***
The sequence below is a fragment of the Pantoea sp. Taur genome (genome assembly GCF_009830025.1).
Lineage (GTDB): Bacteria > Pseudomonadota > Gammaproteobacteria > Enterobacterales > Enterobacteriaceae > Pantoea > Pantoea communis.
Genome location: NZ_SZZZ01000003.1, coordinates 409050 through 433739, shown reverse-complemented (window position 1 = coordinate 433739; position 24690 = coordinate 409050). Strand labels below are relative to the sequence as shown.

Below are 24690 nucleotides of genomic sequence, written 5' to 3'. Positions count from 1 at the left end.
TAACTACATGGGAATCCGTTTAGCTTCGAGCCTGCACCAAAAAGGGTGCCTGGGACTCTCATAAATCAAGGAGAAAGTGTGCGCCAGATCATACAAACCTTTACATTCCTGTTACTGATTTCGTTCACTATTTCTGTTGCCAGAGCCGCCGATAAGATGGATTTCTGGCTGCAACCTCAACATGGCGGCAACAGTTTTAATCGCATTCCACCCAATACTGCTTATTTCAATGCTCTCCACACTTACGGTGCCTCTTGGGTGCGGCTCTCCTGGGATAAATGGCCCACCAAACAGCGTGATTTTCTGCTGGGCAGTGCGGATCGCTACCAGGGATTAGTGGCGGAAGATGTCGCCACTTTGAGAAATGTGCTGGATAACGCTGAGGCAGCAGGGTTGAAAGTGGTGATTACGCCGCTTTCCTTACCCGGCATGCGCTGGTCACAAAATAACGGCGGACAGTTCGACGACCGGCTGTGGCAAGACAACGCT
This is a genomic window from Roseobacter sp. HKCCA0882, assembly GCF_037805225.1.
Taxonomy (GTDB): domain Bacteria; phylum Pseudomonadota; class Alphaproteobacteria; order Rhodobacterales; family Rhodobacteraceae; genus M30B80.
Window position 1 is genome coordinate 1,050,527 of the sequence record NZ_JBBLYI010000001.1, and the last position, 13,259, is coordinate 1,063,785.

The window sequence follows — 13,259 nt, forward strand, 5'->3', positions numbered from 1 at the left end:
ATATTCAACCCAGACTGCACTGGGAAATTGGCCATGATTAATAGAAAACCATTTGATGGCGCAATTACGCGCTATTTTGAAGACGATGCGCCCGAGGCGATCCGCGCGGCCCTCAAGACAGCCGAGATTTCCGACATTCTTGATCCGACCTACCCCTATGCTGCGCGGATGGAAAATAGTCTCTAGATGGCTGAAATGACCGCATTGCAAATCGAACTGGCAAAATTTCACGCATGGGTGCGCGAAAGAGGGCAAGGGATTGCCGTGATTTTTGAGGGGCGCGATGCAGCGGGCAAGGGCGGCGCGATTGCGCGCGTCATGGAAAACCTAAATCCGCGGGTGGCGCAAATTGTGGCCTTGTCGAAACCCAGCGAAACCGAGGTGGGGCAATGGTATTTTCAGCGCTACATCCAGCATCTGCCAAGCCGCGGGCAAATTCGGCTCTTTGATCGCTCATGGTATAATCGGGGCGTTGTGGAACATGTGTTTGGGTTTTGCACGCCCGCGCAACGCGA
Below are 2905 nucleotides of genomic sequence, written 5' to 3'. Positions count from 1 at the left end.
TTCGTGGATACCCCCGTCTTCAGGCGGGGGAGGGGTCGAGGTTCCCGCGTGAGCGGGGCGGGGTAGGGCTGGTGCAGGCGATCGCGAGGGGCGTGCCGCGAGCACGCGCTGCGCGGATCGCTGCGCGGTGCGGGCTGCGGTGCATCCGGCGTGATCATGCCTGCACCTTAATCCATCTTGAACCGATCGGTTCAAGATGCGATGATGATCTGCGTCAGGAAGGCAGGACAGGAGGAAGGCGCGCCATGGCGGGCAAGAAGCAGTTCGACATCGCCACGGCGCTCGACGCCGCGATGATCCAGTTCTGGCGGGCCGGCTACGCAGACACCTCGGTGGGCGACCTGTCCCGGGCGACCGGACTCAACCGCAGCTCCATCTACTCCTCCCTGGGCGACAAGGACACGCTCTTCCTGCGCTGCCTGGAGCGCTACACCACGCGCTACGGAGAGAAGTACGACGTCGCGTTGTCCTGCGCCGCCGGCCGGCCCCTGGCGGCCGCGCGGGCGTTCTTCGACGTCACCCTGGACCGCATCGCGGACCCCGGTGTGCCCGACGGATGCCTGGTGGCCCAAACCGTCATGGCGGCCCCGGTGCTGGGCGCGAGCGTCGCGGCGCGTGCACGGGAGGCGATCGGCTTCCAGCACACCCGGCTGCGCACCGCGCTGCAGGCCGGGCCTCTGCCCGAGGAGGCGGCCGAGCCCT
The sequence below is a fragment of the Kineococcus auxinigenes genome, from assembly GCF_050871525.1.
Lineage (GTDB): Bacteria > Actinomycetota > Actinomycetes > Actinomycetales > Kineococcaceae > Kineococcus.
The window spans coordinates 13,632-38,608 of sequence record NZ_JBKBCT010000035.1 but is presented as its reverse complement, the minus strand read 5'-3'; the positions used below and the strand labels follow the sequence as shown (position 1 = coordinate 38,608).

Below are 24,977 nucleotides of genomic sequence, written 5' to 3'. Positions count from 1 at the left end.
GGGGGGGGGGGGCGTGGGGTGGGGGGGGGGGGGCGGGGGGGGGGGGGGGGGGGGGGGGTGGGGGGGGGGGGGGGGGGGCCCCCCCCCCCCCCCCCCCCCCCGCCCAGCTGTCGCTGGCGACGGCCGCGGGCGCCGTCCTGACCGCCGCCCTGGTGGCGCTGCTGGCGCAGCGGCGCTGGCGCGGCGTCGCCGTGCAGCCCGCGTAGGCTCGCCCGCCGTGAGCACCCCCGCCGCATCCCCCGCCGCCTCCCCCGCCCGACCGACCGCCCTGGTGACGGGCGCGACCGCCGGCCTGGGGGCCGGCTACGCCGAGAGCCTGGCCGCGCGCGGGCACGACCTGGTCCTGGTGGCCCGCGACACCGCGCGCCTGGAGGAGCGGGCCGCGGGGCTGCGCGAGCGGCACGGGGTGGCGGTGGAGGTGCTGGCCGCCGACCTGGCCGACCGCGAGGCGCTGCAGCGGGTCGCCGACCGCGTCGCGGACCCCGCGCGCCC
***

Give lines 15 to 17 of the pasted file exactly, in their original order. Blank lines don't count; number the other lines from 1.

The window spans coordinates 13,632-38,608 of sequence record NZ_JBKBCT010000035.1 but is presented as its reverse complement, the minus strand read 5'-3'; the positions used below and the strand labels follow the sequence as shown (position 1 = coordinate 38,608).

Below are 24,977 nucleotides of genomic sequence, written 5' to 3'. Positions count from 1 at the left end.
GGGGGGGGGGGGCGTGGGGTGGGGGGGGGGGGGCGGGGGGGGGGGGGGGGGGGGGGGGTGGGGGGGGGGGGGGGGGGGCCCCCCCCCCCCCCCCCCCCCCCGCCCAGCTGTCGCTGGCGACGGCCGCGGGCGCCGTCCTGACCGCCGCCCTGGTGGCGCTGCTGGCGCAGCGGCGCTGGCGCGGCGTCGCCGTGCAGCCCGCGTAGGCTCGCCCGCCGTGAGCACCCCCGCCGCATCCCCCGCCGCCTCCCCCGCCCGACCGACCGCCCTGGTGACGGGCGCGACCGCCGGCCTGGGGGCCGGCTACGCCGAGAGCCTGGCCGCGCGCGGGCACGACCTGGTCCTGGTGGCCCGCGACACCGCGCGCCTGGAGGAGCGGGCCGCGGGGCTGCGCGAGCGGCACGGGGTGGCGGTGGAGGTGCTGGCCGCCGACCTGGCCGACCGCGAGGCGCTGCAGCGGGTCGCCGACCGCGTCGCGGACCCCGCGCGCCC